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Re: [PATCH-1] A new irq device interface

From: Samuel Thibault
Subject: Re: [PATCH-1] A new irq device interface
Date: Mon, 3 Aug 2020 01:33:53 +0200
User-agent: NeoMutt/20170609 (1.8.3)

Junling Ma, le dim. 02 août 2020 16:19:39 -0700, a ecrit:
> I was distracted by using a counter at all in the original code,
> because an irq cannot be fired more than once before it is acked.

Right, normally that doesn't happen.

> What we really need is a boolean_t type per notification,

And that could be an option.

> > > IN fact, I was pondering on the idea that each irq* device should be
> > > opened exclusively,
> >
> > Then things won't work. Shared IRQ is a thing you can't circumvent with
> > the hardware that people have atm.
> You may have missed the part where I say let user side [/dev/irq*] translator
> do the multiplexing.

I didn't but that looks like extra complexity, and makes the whole thing
less robust: if the multiplexer gets to die somehow, everything dies.

> And when MSI/MSI-X is introduced, irq sharing will not be needed.

That would still ignore all the hardware that people still have.

> > > The original way of counting means that the interrupt will be
> > > unfortunately blocked forever if a message somehow failed to deliver.
> >
> > There is no such thing. Either the message gets delivered, or it does
> > not. It can take some time to get delivered. Then other translators
> > using the same IRQ will suffer from the situation. But that's what we
> > *have* to do. Until the userland translator either acknowledges the irq
> > or dies, we *have* to keep the irq disabled (and know that we have done
> > so for the death case).  We can't go around it anyway, so there is no
> > point in trying to fix it.
> The delivery could have returned an error, for example, if ikm_alloc return
> NULL, as checked in deliver_intr.

In such a case, I don't think we can do anything better than closing
the user port, so the user can get notified of the missed IRQ, and
possibly try to restart the driver (which is fine for network cards for
instance). So we're back to the "port death" case.

> > > This patch increases n_unacked only if a notification is delivered,
> >
> > That would mean that the responsibility of ack-ing interrupts belongs to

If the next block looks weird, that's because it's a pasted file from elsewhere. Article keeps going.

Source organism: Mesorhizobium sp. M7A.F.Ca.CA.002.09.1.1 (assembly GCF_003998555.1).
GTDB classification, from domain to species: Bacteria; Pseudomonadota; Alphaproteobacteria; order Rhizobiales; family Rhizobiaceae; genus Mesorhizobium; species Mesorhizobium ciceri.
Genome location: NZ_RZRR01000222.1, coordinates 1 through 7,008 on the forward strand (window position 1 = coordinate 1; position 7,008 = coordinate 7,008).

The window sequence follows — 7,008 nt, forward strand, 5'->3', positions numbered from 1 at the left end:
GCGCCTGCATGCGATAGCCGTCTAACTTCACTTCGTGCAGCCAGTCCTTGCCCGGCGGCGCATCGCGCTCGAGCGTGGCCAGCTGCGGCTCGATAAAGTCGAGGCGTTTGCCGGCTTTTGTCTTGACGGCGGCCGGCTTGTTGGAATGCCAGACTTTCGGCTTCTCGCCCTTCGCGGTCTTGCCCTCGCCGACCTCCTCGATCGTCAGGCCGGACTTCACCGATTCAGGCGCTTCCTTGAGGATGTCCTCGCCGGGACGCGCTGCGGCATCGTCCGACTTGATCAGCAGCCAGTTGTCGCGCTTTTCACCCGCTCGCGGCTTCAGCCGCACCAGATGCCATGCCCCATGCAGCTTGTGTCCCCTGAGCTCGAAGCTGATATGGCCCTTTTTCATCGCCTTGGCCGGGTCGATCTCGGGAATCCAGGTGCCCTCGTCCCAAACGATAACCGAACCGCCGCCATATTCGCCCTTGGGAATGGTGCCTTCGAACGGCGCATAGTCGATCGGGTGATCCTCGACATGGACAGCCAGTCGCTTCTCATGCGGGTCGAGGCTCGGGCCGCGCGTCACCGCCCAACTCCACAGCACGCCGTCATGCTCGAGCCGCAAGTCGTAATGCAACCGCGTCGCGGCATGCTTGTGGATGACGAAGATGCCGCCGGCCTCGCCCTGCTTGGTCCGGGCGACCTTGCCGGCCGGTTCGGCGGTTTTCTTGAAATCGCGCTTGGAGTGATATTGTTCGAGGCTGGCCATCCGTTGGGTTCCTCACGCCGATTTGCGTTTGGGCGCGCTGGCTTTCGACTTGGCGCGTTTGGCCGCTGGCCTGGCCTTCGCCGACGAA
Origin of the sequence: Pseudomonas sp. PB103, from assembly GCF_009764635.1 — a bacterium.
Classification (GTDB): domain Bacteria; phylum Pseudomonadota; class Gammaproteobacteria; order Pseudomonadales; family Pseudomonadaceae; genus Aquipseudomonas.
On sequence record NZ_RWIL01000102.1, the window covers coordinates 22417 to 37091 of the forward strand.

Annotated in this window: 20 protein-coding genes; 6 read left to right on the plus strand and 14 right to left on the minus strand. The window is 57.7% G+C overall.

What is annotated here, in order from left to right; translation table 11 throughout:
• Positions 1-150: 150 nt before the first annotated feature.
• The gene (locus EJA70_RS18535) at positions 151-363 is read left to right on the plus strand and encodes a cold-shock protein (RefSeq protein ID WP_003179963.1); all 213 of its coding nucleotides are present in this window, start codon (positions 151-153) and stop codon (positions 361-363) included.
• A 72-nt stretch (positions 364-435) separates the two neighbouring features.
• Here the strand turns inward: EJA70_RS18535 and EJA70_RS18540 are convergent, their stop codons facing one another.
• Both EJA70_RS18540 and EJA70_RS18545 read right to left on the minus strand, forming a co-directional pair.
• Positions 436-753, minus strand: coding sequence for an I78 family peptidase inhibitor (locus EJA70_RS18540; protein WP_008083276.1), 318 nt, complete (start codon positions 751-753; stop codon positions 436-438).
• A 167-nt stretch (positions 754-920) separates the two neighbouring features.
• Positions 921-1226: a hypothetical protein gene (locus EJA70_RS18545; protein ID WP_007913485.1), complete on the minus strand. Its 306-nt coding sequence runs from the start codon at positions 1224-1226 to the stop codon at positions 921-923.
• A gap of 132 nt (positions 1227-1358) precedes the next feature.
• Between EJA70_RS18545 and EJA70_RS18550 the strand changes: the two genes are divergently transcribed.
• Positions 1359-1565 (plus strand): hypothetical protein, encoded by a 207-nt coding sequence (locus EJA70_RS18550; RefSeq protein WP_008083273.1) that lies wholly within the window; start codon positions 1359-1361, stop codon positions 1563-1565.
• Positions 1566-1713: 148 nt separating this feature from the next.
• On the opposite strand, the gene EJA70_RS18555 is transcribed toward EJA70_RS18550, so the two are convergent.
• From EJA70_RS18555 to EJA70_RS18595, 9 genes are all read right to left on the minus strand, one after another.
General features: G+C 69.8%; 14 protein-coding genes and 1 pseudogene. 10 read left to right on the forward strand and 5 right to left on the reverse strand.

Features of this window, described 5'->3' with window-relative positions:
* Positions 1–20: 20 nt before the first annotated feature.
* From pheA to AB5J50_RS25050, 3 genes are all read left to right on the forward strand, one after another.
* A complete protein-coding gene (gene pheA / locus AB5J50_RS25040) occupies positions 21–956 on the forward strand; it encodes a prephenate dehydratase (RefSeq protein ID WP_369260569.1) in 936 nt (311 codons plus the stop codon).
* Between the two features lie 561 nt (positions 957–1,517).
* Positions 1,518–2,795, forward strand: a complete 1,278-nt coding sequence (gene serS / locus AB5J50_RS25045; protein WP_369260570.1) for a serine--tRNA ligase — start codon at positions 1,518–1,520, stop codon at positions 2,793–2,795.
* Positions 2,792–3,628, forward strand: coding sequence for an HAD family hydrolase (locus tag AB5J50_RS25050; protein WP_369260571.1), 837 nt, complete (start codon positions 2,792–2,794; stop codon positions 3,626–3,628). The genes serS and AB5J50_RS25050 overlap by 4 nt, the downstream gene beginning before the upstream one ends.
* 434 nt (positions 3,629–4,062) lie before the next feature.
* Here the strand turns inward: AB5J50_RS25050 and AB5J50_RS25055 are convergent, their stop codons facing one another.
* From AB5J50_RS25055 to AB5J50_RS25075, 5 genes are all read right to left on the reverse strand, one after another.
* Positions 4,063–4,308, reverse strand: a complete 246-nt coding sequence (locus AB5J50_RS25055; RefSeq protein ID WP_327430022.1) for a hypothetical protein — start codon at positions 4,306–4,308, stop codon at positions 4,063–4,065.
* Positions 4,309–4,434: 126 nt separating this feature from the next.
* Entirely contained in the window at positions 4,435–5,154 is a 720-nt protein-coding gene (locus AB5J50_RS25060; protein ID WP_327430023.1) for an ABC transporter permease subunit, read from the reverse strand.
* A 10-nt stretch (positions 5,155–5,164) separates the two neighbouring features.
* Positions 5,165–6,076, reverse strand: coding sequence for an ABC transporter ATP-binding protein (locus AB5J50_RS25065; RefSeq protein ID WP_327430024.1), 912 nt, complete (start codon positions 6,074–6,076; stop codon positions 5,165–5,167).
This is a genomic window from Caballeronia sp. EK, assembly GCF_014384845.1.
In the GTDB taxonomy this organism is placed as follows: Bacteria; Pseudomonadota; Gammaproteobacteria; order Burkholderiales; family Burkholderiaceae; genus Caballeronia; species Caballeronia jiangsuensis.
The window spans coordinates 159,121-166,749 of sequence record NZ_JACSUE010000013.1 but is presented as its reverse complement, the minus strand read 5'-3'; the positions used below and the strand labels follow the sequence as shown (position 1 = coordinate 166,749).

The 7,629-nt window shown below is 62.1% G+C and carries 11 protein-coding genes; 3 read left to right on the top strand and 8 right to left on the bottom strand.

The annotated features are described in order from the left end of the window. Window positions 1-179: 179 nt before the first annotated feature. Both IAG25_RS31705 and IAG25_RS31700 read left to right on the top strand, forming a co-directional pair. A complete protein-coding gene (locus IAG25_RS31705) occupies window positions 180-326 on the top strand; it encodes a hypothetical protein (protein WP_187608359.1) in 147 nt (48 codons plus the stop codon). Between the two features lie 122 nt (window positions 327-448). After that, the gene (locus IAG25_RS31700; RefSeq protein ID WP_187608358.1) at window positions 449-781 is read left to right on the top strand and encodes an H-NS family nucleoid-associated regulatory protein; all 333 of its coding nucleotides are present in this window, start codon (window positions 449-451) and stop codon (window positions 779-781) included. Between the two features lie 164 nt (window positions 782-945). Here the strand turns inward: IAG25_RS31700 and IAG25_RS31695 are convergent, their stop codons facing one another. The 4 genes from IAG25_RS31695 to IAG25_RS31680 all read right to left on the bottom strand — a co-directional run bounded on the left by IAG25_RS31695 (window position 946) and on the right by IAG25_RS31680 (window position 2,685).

> > userland?
> We already require that user land ack the interrupt by calling 
> device_intr_ack,
> right?

That it acks, yes. That it tracks how many times __enable_irq() should
be called on port death, no.

Again, just checking for port death is a simple way and gets everything
working as expected. What I can grasp from what you proposed, it is much
less clear.

> As I understand, if a handler has not acked, then the n_unacked remain
> positive, and also __enable_irq will not be called, and thus the irq
> remains disabled, for all other handlers attached to the same irq.

Yes. Until the user notices the translator is stuck, and thus kills it,
and thus the kernel notices the port death, and can unlock the IRQ.

> That is what I felt from the IRC discussion yesterday, too. And that is fine 
> if
> there is no interest in this patch.

The thing is: I do not see what improvement there is here. It took us
some time to get to this working state of ack semantic. If you want to
improve it, then fine, but you have not explained where there is actual
improvement (and just rewriting the whole thing for the sake of it will
most probably only bring bugs).

> But still, new comes may ask the same question as I did, why would
> any device driver need to implement device_intr_register and
> device_intr_ack,

That question is complementely independent of everything we have been
discussing above. Again a reason why to separate changes into separate
patches, so we can discuss separately and avoid squashing together
things that don't actually need to be, thus blocking improvements on
some side just because some other side poses question.

My only comment on patch-2 was that it was introducing other unrelated
changes, making it unreviewable. As discussed on IRC the other day, your
device IPC change makes sense. But I don't see any relation with the IRQ
*management* that you have introduced. Make that patch independent from
the whole rest, and we'll be able to discuss it.

Really, I'm wondering how it cannot be obvious for newcomers that yes,
you need to separate out changes so we can discuss things separately,
otherwise it's just a big mess and we can't work things out.


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